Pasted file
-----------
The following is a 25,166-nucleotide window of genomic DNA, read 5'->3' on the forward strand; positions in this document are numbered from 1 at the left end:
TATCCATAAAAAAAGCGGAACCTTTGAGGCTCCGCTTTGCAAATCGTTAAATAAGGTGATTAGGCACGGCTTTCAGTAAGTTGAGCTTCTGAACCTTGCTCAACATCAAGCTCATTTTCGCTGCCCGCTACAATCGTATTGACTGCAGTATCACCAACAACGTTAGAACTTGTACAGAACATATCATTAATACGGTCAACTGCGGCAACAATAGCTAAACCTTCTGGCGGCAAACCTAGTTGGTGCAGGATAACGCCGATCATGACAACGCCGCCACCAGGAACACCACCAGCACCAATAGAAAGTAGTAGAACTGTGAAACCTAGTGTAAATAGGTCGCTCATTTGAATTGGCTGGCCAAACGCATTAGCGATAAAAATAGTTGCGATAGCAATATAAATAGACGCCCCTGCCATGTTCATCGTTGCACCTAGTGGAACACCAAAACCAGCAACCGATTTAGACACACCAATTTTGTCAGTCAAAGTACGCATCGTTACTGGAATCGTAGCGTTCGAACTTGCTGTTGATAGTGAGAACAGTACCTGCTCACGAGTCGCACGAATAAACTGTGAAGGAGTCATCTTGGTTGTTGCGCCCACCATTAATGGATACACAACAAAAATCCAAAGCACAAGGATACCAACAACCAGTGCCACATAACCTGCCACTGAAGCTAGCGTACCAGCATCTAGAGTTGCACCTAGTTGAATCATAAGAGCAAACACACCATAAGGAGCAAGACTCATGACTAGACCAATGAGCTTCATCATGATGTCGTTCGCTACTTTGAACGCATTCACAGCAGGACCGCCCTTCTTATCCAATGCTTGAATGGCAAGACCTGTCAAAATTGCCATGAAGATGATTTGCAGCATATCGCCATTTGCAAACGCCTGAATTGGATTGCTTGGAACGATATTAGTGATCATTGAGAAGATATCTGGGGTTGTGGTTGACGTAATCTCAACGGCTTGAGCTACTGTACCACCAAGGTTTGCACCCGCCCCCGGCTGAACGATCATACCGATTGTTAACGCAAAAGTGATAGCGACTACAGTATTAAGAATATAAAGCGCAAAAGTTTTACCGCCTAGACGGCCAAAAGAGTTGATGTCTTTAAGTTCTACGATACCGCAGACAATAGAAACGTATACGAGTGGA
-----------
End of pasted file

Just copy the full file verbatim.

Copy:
The following is a 25,166-nucleotide window of genomic DNA, read 5'->3' on the forward strand; positions in this document are numbered from 1 at the left end:
TATCCATAAAAAAAGCGGAACCTTTGAGGCTCCGCTTTGCAAATCGTTAAATAAGGTGATTAGGCACGGCTTTCAGTAAGTTGAGCTTCTGAACCTTGCTCAACATCAAGCTCATTTTCGCTGCCCGCTACAATCGTATTGACTGCAGTATCACCAACAACGTTAGAACTTGTACAGAACATATCATTAATACGGTCAACTGCGGCAACAATAGCTAAACCTTCTGGCGGCAAACCTAGTTGGTGCAGGATAACGCCGATCATGACAACGCCGCCACCAGGAACACCACCAGCACCAATAGAAAGTAGTAGAACTGTGAAACCTAGTGTAAATAGGTCGCTCATTTGAATTGGCTGGCCAAACGCATTAGCGATAAAAATAGTTGCGATAGCAATATAAATAGACGCCCCTGCCATGTTCATCGTTGCACCTAGTGGAACACCAAAACCAGCAACCGATTTAGACACACCAATTTTGTCAGTCAAAGTACGCATCGTTACTGGAATCGTAGCGTTCGAACTTGCTGTTGATAGTGAGAACAGTACCTGCTCACGAGTCGCACGAATAAACTGTGAAGGAGTCATCTTGGTTGTTGCGCCCACCATTAATGGATACACAACAAAAATCCAAAGCACAAGGATACCAACAACCAGTGCCACATAACCTGCCACTGAAGCTAGCGTACCAGCATCTAGAGTTGCACCTAGTTGAATCATAAGAGCAAACACACCATAAGGAGCAAGACTCATGACTAGACCAATGAGCTTCATCATGATGTCGTTCGCTACTTTGAACGCATTCACAGCAGGACCGCCCTTCTTATCCAATGCTTGAATGGCAAGACCTGTCAAAATTGCCATGAAGATGATTTGCAGCATATCGCCATTTGCAAACGCCTGAATTGGATTGCTTGGAACGATATTAGTGATCATTGAGAAGATATCTGGGGTTGTGGTTGACGTAATCTCAACGGCTTGAGCTACTGTACCACCAAGGTTTGCACCCGCCCCCGGCTGAACGATCATACCGATTGTTAACGCAAAAGTGATAGCGACTACAGTATTAAGAATATAAAGCGCAAAAGTTTTACCGCCTAGACGGCCAAAAGAGTTGATGTCTTTAAGTTCTACGATACCGCAGACAATAGAAACGTATACGAGTGGA